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Posted at 09:30 AM ET, 05/20/2011

New Sport of Summer: Stand-Up Paddling


Paddleboard instructor Scott 'Buck' Jorss carries stand-up paddleboards into the water for Potomac Paddlesports’ weekly meetup on the C&O Canal near Old Angler’s Inn. The sport, which originated in Hawaii, has spread across the country, popping up across Washington in the past year. (Photos by Astrid Riecken for The Washington Post)

If you dream of getting out on the water this summer, the “it” sport to try won’t be kayaking or even tubing.

The next wave in watersports? A strange cross between surfing and canoeing called stand-up paddling. So new and novel is the sport, that it topped our new Summer Bucket List, with 20 things you have to try this summer (along with finding a swimming hole, doing a little outdoor shopping, and hitting the food-truck fest Truckeroo).

A Hawaiian export revived in the last decade by pro surfers, paddling arrived with a bang on local waters a few months ago; it’s so new that passersby, hikers and runners still tend to stop and gawk.

“What are you doing?” a passing hiker yelled to me from the trail when I went stand-up paddleboarding this month along the C&O Canal with an instructor from Potomac Paddlesports. “Is it easy?”

Surprisingly, it is. And I am someone who spends exponentially more time shopping and reading than roughing it on Washington’s enviable trails and waterways. (I’m pretty sure even my instuctor didn’t have a lot of faith in me.)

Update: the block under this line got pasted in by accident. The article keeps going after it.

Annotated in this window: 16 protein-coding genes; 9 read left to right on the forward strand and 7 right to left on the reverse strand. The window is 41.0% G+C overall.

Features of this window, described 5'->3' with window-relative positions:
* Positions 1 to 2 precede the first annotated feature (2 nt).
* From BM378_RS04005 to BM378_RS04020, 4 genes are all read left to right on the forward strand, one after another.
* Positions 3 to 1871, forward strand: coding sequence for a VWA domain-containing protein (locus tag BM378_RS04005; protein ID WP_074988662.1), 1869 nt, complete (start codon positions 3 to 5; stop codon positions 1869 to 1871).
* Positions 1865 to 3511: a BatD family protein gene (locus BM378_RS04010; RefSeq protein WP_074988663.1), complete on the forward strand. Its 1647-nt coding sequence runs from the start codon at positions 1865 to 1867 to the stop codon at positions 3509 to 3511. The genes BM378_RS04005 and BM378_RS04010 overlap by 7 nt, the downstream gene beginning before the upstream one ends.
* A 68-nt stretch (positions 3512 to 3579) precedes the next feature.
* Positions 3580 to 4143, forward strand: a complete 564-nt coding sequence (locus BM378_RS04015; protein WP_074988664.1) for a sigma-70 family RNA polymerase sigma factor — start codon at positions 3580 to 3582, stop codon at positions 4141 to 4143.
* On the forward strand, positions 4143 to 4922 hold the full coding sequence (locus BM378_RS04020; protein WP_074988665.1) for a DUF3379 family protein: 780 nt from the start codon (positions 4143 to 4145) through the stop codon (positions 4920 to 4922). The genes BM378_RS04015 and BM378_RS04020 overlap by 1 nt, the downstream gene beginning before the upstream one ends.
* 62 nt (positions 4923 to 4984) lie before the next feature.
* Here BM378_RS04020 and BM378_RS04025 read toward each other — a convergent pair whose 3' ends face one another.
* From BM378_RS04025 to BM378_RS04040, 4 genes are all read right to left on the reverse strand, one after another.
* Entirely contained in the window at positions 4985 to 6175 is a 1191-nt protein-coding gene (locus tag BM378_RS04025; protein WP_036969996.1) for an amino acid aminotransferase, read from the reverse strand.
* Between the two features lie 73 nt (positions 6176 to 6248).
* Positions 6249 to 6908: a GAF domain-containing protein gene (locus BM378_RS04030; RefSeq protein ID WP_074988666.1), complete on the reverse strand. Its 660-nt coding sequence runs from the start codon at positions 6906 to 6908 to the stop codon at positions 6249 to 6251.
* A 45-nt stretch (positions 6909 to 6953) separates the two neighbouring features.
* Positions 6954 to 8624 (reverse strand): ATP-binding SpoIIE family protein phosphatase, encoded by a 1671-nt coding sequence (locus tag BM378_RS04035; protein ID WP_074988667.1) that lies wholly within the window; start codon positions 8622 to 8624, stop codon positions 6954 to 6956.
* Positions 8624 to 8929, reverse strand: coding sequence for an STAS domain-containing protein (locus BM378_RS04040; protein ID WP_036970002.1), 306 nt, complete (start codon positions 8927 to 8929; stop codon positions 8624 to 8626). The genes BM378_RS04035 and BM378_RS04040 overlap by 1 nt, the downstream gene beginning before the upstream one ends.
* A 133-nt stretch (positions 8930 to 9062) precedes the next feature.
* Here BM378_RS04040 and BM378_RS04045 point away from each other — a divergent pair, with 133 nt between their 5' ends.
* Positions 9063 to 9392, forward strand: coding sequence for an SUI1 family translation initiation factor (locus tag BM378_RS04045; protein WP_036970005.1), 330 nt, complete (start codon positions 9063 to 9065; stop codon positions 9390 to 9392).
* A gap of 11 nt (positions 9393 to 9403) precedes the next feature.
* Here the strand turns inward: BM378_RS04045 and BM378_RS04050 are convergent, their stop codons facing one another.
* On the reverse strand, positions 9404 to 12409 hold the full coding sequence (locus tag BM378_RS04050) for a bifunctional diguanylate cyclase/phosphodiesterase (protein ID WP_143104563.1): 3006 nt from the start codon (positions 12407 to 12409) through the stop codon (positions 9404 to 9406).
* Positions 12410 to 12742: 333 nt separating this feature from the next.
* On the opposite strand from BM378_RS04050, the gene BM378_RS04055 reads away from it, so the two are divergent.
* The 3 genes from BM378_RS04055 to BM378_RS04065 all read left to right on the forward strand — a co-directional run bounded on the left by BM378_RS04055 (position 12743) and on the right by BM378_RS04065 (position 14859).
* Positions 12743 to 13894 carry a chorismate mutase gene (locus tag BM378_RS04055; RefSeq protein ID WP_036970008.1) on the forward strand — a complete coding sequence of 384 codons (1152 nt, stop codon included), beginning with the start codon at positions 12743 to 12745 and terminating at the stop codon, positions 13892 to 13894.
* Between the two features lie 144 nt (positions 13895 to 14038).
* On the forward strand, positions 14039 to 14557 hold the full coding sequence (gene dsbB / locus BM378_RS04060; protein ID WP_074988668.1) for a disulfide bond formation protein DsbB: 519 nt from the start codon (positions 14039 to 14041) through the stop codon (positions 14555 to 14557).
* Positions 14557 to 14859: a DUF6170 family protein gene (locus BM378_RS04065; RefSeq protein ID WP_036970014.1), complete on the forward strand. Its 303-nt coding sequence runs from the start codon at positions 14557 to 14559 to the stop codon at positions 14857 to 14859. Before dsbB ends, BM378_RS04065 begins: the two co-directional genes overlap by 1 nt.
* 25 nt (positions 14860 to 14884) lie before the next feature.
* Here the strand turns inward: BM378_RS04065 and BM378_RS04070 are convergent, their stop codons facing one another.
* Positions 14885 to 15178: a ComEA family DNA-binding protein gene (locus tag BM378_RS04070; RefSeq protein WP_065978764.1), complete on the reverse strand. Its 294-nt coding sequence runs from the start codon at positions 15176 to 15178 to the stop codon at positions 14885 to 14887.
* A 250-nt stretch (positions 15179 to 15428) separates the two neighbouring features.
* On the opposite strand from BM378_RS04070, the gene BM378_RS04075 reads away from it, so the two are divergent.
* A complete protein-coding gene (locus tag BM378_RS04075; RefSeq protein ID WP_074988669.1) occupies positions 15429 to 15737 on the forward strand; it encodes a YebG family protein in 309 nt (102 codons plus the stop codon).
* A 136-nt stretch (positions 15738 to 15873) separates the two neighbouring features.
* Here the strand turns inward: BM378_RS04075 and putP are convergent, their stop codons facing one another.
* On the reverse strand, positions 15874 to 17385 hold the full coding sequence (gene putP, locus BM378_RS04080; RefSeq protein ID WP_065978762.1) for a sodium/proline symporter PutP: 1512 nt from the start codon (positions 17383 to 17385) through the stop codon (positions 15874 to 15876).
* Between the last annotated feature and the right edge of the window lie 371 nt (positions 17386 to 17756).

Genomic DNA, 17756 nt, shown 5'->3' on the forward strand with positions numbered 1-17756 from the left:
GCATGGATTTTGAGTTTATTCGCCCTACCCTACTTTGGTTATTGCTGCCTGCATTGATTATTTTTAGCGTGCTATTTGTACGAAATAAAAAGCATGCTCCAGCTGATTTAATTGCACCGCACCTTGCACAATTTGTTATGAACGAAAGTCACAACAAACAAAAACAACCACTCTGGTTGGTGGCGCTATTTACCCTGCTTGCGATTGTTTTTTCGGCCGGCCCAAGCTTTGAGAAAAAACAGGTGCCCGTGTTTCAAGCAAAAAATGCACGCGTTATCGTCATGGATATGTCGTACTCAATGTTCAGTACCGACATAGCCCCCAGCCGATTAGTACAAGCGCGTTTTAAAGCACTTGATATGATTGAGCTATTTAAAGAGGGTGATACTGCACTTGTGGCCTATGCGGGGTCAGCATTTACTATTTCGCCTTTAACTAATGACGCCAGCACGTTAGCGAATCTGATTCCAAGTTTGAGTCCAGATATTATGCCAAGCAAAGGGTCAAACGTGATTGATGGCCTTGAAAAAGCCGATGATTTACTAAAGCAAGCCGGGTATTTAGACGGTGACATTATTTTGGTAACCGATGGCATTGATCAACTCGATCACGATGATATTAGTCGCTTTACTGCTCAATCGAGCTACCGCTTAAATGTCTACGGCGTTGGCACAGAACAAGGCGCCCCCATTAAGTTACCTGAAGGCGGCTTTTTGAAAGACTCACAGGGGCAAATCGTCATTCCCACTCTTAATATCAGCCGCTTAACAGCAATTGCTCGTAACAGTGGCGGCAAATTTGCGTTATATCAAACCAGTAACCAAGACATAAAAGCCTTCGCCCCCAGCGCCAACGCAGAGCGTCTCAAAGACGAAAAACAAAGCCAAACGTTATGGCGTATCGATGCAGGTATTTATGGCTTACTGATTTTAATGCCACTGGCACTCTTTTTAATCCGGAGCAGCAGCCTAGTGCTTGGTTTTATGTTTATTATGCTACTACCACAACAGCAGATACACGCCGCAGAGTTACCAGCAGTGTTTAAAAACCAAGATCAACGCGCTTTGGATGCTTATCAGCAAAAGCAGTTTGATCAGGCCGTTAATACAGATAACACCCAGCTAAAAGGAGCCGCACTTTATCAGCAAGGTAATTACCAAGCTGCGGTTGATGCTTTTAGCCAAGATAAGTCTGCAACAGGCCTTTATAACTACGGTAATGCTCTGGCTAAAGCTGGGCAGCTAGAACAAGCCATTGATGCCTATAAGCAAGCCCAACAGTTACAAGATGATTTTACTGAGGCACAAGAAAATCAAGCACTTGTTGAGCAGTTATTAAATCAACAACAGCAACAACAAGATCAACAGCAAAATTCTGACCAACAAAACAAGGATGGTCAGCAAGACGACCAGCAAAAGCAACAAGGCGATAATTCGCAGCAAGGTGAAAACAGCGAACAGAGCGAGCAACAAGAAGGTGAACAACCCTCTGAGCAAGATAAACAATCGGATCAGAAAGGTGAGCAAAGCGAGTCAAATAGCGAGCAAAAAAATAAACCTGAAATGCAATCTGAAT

“If you’re the kind who has not been really good at boardsports before, you can be good at SUP, ” confirms Sunny Pitcher, owner of Potomac Paddlesports.

SUP, as it’s known, involves finding your balance on a long, wide version of a surfboard and then propelling

Jorss out on the water. Paddling in the Washington area is often done on largely still water; it can feel like walking on water.
yourself across still water with a paddle that’s pretty similar to the one used with canoes. It’s rumored to be a great core workout, because paddlers do have to manage a sort of balancing act on the boards, but it’s hardly boot camp.

On my lesson, an 11-year-old was giving it a whirl with his dad. (Do keep water handy, because it’s easy to get sweaty, particularly as the temps get warmer.)

Want to try it this summer? Potomac Paddlesports began offering lessons in April near Old Angler's; and recently, Jack's Boathouse in Georgetown and Pohick Bay in Virginia began renting boards by the hour. (Look out at local beaches for paddlers, too, as the sport continues to spread.)

(UPDATE, May 20, 12:43 p.m.: Be sure to call ahead because water levels can close the Potomac to recreational activities, such as this weekend.)

Potomac Paddlesports' three-hour introductory lessons are offered most Saturdays. 301-881-2628. www.potomacpaddlesports.com.
$95. Or rent the boards (life jacket and paddle included) for $8.50-$9.50 an hour at Pohick Bay Regional Park in Lorton (www.nvrpa.org/park/pohick_bay),
or $20 an hour at Jack's Boathouse in the District (www.jacksboathouse.com).

By  |  09:30 AM ET, 05/20/2011

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